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Where to Begin Tags: writing fiction character-driven plot-driven theme

Where to Begin

I’m currently doing the free Start Writing Fiction course with Future Learn. You can still join but you’ll have some catching up to do. For me, it’s the second time around. The course might be for beginners but I’m aware of my shortcomings. One of them is where to start. Character-driven stories and the use of a notebook highlight this course. The suggestions and on-hand exercises are helpful and motivating, especially if you’re muse is on holiday.

Most of us have probably gone out on the street or sat in a café, noting small details of people around us: their clothing, gestures, physical features, the way they move or communicate with others. I like to pick out anything unusual and exaggerate it or give it a twist. A fictional character starts evolving. Pictures in magazines and newspapers can inspire too.  I’m off to a film festival this week so shall be on the look-out for how character is portrayed by actions, facial expressions and dialogue.

As part of my character-building study, I walked around my local market today where the usual fruit and veg, clothing, household bargains and ‘craftwork’ – usually mass-produced in China – are sold. It’s the sort of place you’ll find a cross-section of society, intent on browsing, thus easy to watch undisturbed. Many are more interesting than the goods.

An impatient husband frowned and fidgeted as his wife fingered every dress on show. This struck me as a bit of a stereotype so I moved on. At the next stall, a young couple rifled through a rack of linen dresses. The man pulled out a crimson one to suggest to his partner. This was more interesting. I listened to snippets of their whispered conversation, whilst I hid being a row of jackets and noted the young man’s charm, his engagement with her, his swarthy skin, bohemian clothes. I later built on this description to use in an exercise in my Future Learn course. Something about him triggered my imagination and a character started to form. What was their relationship? Was there a possible story here?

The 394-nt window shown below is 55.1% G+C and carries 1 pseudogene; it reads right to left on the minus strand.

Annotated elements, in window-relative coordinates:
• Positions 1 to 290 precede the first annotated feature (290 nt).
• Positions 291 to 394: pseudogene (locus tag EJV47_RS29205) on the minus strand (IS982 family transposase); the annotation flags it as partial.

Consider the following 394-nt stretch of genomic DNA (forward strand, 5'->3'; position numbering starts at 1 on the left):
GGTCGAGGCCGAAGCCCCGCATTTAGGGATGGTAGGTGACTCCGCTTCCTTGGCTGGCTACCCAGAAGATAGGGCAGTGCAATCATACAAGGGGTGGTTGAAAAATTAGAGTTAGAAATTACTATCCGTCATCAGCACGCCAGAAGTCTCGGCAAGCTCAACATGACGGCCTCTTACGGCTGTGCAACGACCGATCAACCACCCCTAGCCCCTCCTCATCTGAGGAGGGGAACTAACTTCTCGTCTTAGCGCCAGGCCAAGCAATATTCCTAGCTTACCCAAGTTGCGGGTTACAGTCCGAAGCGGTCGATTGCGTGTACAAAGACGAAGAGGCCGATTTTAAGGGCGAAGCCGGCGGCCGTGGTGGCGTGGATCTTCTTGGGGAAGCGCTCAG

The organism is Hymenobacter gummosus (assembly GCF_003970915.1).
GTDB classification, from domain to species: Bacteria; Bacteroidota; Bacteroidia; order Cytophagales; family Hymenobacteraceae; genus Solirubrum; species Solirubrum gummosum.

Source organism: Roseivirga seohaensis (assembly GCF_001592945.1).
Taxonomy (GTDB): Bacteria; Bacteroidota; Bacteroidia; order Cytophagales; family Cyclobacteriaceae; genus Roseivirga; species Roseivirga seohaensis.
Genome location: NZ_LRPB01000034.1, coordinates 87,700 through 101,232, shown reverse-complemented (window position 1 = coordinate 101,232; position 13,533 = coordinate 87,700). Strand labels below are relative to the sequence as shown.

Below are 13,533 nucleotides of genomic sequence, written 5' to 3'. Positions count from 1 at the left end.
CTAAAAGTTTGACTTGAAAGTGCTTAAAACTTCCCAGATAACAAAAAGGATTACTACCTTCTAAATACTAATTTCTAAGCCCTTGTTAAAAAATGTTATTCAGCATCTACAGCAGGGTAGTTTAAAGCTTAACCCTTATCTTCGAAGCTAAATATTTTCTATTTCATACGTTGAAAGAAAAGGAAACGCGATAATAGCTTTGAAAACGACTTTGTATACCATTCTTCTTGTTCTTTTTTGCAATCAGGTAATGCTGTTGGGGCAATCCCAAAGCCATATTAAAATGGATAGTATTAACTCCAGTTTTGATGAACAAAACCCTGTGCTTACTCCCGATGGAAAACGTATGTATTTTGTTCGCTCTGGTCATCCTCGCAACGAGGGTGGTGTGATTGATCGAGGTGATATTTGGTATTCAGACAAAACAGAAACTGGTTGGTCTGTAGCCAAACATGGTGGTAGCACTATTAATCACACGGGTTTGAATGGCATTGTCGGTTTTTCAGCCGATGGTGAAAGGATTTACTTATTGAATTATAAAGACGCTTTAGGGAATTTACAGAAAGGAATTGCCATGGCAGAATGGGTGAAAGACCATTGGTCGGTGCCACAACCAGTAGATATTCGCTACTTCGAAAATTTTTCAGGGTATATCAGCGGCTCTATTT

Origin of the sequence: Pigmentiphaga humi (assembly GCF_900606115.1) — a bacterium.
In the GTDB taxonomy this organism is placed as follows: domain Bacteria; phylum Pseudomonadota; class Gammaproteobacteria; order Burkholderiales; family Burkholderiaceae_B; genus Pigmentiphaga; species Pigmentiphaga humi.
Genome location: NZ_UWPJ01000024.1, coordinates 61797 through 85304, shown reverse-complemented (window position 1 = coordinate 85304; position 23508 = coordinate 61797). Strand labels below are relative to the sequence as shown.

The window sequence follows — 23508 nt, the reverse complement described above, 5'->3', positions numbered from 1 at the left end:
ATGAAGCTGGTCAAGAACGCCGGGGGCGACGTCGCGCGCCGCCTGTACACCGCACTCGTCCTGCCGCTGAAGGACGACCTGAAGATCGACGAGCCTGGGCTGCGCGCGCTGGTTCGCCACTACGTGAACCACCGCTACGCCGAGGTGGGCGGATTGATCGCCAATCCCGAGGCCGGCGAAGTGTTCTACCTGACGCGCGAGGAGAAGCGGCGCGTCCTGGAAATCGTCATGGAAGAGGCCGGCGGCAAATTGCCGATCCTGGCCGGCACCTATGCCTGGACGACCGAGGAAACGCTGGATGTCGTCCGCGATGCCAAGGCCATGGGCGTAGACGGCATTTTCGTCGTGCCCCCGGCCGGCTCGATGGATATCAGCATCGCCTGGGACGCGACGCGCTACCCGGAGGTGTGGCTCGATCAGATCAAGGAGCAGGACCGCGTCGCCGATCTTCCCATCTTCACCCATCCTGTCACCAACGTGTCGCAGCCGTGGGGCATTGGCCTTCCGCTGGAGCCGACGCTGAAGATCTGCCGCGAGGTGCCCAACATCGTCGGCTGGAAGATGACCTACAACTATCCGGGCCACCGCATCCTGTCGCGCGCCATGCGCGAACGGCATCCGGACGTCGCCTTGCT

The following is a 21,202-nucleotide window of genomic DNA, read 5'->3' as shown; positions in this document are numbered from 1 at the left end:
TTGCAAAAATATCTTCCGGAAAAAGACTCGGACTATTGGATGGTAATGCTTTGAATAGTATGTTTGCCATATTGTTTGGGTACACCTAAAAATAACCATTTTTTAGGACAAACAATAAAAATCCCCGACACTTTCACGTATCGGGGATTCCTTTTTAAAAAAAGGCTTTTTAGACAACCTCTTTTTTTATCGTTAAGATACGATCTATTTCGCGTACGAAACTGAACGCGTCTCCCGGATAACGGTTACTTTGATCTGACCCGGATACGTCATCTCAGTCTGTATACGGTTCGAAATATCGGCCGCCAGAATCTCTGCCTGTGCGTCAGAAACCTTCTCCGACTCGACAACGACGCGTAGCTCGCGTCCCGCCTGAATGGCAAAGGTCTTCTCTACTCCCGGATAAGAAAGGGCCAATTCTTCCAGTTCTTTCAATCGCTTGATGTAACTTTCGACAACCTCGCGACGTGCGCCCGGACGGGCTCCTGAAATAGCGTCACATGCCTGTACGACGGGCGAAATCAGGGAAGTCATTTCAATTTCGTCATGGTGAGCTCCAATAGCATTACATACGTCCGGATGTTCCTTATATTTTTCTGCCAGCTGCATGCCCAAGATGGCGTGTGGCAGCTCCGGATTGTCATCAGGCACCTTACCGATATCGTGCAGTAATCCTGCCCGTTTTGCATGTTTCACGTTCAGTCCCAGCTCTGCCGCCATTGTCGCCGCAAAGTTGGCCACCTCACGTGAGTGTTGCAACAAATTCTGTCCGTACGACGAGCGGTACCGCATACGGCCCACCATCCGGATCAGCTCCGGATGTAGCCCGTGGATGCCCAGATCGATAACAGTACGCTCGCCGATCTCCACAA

Recently, I visited the International Photojournalist Exhibition in Perpignan and was inspired by the words and photographs telling the story of an Afghan refugee. I won’t be using this for a novel – he should – but I plan on editing a flash piece I already began, which was inspired by both character and theme. Hopefully, a fascinating character leads to a strong plot. Admittedly, more important in a longer piece.

So where do your story ideas come from? Do you start with character, theme or plot? Or are you clever enough to have all three in place from the word go?

Road Trips
Category: Writing
Tags: plot planning character control

ROAD TRIPS

I am, at present, on a two-week road trip in the US, digging up my ancestors, first in Western New York and now in Massachusetts. The planning phase before departure was long as I tried to decide which towns to head for, where to stay, and exactly what to do when we arrived. Fortunately, nowadays you can do a good deal of the research online and have the aid of GPS navigation when you actually start out on the road.

It many ways, the planning is not unlike writing fiction, and for that matter, non-fiction as well. You really should have an idea of where your piece is going and how you intend to arrive there. Writers usually have their own modus operandi as to how much outlining or planning they do before setting out on their journey. Some plan in detail, others prefer winging it. Here, too, online research can take you places you would otherwise never access.

I recently read one bit of “advice” from a writing guru who maintained that knowing the ending of your story destroyed your creativity, and he advised setting out more or less with blind faith that your characters would lead you to their destination.